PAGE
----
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Summertime brings barbeques, swimming, family outings, hiking, and lots of fun in the sun. We all know that sunlight is essential for health, but along with its obvious benefits, it also carries the risks of skin cancer and aging.

Some exposure to sunlight is healthy. Most experts agree that approximately 20 minutes of daily exposure to natural light is beneficial for health. This exposure to sunlight does, however, carry some risks.

The sun emits long-wave ultraviolet A (UVA) and short-wave ultraviolet B (UVB) light rays:

  • UVA rays account for up to 95 percent of the UV radiation reaching the earth’s surface from the sun and are the “tanning” rays.
  • While less intense, UVB rays are 30 to 50 times more prevalent than UVA rays, are present all year long during daylight hours, and can penetrate glass and clouds.

While both types penetrate the atmosphere and play an important role in premature skin aging, eye damage (including cataracts), skin cancers, and immunosuppression, UVB light from natural light exposure can kick-start the metabolic chain reaction that produces vitamin D. Benefits of this important vitamin include better bone health; improved immune function; reduced risk of illnesses ranging from multiple sclerosis and osteoporosis to breast cancer, prostate cancer, and diabetes; and a lower incidence of wintertime blues (often called “seasonal affective disorder” or SAD).

Vitamin D Requirements

Current guidelines for blood levels of vitamin D are about 30 nanograms per milliliter, which means approximately 10-15% of Caucasians in the United States and 50% of the black population are deficient in summer. The numbers of those who are deficient are higher in the winter when there is less sunlight.

Until recently, vitamin D was mainly viewed as a protective agent against osteoporosis, so dietary recommendations called for a relatively small intake per day—a minimum of 400 international units (IUs). Recommendations were often twice that for individuals who did not get outdoors as much (such as the elderly or those in northern climates). The current recommended daily intake for vitamin D in adults over 20 years of age is 600 IUs per day.

Those who are exposed to the sun’s UVBs can obtain 20,000 IUs of vitamin D in 20 minutes at noon in the summer, depending on where they live. More exposure than that can damage the skin. Darker-skinned individuals may need three to five times that exposure time to produce the same result.

Sources of vitamin D (other than supplements) include cod liver oil, fatty fish (such as salmon, tuna, and mackerel), beef liver, egg yolks, some mushrooms, fortified orange juice, fortified cow’s milk, yogurt, and cheese.

Sunscreens and Vitamin D

A sunscreen’s effectiveness in blocking UVA and UVB rays is measured by its sun protective factor (SPF). SPF indicates how long it takes UVB rays to redden the skin when sunscreen is used compared to how long it takes to redden the skin without the product. An SPF of 15 means it takes the skin 15 times longer to redden than without sunscreen. An SPF of 15 or higher usually protects against UVA and UVB rays.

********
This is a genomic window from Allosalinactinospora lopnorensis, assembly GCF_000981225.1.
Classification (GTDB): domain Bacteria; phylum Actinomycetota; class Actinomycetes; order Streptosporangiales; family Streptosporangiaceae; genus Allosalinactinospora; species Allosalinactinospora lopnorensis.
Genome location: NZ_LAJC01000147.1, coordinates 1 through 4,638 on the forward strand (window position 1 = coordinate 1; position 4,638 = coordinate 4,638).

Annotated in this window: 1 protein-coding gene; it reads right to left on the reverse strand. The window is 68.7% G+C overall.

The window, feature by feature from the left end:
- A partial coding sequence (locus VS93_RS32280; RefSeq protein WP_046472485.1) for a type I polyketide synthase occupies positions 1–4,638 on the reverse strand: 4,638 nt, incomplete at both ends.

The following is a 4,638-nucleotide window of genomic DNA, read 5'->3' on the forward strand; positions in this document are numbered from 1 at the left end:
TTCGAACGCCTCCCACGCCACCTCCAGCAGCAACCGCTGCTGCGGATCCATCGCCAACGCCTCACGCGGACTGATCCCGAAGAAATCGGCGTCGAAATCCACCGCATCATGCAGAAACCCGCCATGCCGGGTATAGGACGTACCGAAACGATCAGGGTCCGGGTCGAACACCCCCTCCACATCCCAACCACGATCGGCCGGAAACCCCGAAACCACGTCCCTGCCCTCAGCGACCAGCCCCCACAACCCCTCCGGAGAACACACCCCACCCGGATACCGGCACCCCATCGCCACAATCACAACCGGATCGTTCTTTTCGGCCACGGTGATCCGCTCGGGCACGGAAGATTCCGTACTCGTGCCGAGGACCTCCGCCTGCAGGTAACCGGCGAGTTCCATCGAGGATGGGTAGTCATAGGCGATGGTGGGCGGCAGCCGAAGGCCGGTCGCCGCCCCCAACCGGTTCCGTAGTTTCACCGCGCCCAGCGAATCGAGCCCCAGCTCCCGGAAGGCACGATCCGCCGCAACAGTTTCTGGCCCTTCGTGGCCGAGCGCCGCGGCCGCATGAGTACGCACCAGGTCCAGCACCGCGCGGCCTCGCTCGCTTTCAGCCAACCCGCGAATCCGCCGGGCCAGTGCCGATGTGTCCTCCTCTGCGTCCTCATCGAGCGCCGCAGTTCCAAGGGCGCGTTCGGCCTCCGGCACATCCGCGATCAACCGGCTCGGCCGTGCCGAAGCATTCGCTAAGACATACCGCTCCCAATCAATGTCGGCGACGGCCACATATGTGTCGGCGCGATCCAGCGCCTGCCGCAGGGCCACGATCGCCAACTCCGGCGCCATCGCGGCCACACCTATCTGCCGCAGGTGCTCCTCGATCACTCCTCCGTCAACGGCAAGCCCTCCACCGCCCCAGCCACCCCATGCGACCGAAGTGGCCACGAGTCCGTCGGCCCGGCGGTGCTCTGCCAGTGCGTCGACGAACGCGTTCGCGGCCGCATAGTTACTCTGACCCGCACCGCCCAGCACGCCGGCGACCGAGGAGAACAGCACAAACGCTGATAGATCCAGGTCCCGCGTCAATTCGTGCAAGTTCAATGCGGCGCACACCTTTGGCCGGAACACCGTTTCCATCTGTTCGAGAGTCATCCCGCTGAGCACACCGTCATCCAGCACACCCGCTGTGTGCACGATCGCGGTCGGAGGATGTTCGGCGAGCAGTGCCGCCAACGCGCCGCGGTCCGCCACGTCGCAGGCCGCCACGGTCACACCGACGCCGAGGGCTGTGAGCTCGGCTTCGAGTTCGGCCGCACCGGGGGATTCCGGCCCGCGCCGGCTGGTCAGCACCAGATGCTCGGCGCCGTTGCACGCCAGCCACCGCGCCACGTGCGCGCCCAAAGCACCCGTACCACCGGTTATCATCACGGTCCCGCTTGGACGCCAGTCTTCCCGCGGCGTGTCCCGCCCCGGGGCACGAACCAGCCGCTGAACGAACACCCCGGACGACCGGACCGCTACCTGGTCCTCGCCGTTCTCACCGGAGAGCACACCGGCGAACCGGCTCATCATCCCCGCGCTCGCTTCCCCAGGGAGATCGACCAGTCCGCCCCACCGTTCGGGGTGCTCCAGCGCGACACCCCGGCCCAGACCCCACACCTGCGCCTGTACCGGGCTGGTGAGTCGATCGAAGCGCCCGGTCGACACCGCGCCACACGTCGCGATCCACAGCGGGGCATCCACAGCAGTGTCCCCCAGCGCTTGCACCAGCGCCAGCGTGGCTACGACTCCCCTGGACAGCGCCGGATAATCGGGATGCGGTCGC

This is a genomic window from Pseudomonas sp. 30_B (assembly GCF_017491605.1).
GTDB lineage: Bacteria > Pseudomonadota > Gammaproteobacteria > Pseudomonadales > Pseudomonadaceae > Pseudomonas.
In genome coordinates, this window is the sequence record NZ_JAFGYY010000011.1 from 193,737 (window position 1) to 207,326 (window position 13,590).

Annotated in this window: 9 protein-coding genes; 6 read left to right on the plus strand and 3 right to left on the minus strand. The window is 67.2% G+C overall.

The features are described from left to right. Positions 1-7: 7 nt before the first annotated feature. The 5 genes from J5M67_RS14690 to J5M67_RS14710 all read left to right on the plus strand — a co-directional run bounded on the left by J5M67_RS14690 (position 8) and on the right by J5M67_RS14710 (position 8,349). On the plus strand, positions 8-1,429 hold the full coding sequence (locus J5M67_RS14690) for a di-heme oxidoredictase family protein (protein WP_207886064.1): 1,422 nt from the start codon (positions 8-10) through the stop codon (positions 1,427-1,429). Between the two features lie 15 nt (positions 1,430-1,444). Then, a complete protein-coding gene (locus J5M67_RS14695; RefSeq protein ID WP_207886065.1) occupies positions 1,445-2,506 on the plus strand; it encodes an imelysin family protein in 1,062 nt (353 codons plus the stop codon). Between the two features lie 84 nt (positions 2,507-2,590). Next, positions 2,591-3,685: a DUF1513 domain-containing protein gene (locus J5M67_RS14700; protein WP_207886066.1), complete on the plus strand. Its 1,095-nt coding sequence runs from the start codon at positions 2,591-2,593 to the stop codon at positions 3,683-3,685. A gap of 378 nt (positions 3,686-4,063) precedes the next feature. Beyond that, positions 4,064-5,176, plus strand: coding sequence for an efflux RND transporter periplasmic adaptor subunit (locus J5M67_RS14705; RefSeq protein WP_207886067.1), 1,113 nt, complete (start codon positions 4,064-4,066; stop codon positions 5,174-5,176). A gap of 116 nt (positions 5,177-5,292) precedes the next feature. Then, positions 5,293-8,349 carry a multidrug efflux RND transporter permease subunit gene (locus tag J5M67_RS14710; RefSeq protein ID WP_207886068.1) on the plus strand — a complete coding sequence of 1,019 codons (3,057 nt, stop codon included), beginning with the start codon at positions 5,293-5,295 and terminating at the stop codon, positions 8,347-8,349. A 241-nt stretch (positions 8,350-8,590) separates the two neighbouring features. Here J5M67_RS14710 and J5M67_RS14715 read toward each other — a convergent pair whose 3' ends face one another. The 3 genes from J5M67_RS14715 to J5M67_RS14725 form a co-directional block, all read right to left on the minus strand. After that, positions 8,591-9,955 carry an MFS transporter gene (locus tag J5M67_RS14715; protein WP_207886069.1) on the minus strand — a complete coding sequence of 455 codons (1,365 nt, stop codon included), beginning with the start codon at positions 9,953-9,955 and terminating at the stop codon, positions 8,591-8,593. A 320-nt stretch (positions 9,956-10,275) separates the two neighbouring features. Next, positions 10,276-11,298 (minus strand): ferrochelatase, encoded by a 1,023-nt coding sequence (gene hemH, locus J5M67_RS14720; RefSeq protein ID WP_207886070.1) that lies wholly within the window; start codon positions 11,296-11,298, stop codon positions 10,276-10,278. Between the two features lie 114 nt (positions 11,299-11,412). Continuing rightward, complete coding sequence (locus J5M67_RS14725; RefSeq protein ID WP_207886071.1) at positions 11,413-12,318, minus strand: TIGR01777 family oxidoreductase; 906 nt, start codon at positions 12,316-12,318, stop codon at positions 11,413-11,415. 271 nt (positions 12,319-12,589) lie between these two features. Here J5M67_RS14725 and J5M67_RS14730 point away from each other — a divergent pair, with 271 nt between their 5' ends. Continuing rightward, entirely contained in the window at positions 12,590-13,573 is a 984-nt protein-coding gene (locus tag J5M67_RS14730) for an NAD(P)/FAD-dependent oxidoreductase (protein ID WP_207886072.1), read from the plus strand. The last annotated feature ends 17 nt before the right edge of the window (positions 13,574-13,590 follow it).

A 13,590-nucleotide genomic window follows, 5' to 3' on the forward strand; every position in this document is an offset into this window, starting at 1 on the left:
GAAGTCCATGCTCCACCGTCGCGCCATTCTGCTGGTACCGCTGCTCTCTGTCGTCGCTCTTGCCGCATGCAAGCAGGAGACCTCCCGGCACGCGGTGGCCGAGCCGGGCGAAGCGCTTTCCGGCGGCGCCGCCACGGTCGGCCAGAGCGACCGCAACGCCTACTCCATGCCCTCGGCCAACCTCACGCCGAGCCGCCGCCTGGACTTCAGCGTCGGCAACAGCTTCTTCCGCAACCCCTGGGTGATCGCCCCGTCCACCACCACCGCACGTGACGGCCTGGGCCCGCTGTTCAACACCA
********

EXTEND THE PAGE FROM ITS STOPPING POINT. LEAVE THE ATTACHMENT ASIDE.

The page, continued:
Sunscreens interfere with the production of vitamin D because they screen out or reflect ultraviolet light. There are two main types of sunscreens:

  • Barrier sunscreens create a reflective surface on the skin to reflect UV light. Their active ingredient is zinc oxide and/or titanium dioxide.
  • Chemical sunscreens form a thin film on the surface of the skin and contain ingredients that absorb UV light before it causes skin damage.

At this time, the Food and Drug Administration (FDA) has approved 15 active ingredients for use in sunscreens. The chemicals in them have been proven effective but have not been tested for safety.

Sunlight and Photoaging

While sun exposure can provide us with vitamin D, too much sun exposure leads to photoaging. Photoaging occurs with a combination of excess sun exposure and aging and is caused by exposure to the sun’s rays.

  • Genes and skin type play a significant role in the relationship between aging, skin cancer, and sun exposure.
  • Getting a sudden, large exposure of sunlight may be more dangerous than a steady exposure over time.
  • Exposure when you are young matters most. Childhood and adolescence are the most dangerous times to get sunburned. Getting one or more blistering sunburns in childhood or adolescence more than doubles a person’s chances of developing melanoma (the most dangerous form of skin cancer) in later life.

GUIDELINES FOR STAYING HEALTHY IN THE SUN

Because of our worries about skin cancer and aging, we have gone from sun worship to sun dread. Summer’s here. Get outside, enjoy the sun, and stay healthy by following these guidelines:

  • Avoid sunburns, blistering, and tanning booths (which increase exposure to ultraviolet rays and increase risk of cancer).
  • Protect children. They are especially vulnerable to UV rays. Babies under 12 months should always remain in the shade.
  • Limit time in the midday sun. The sun’s rays are strongest between 10 am and 2 pm.
  • Use shade wisely and follow the shadow rule: “Short shadow – seek shade!”
  • Wear protective clothing: a wide-brimmed, tightly woven hat, loose-fitting clothes, and sunglasses.
  • Use a barrier (vs. chemical) sunscreen with an SPF of at least 15. Reapply sunscreens as needed and after working, swimming, or exercising outdoors. Don’t prolong your stay in the sun even if you wear sunscreen.
  • Know the UV index—a measure of UV radiation. This can be found on your local weather report and online. The higher the index, the higher the risk of skin and eye damage. When the UV index is 3 or above, take sun precautions.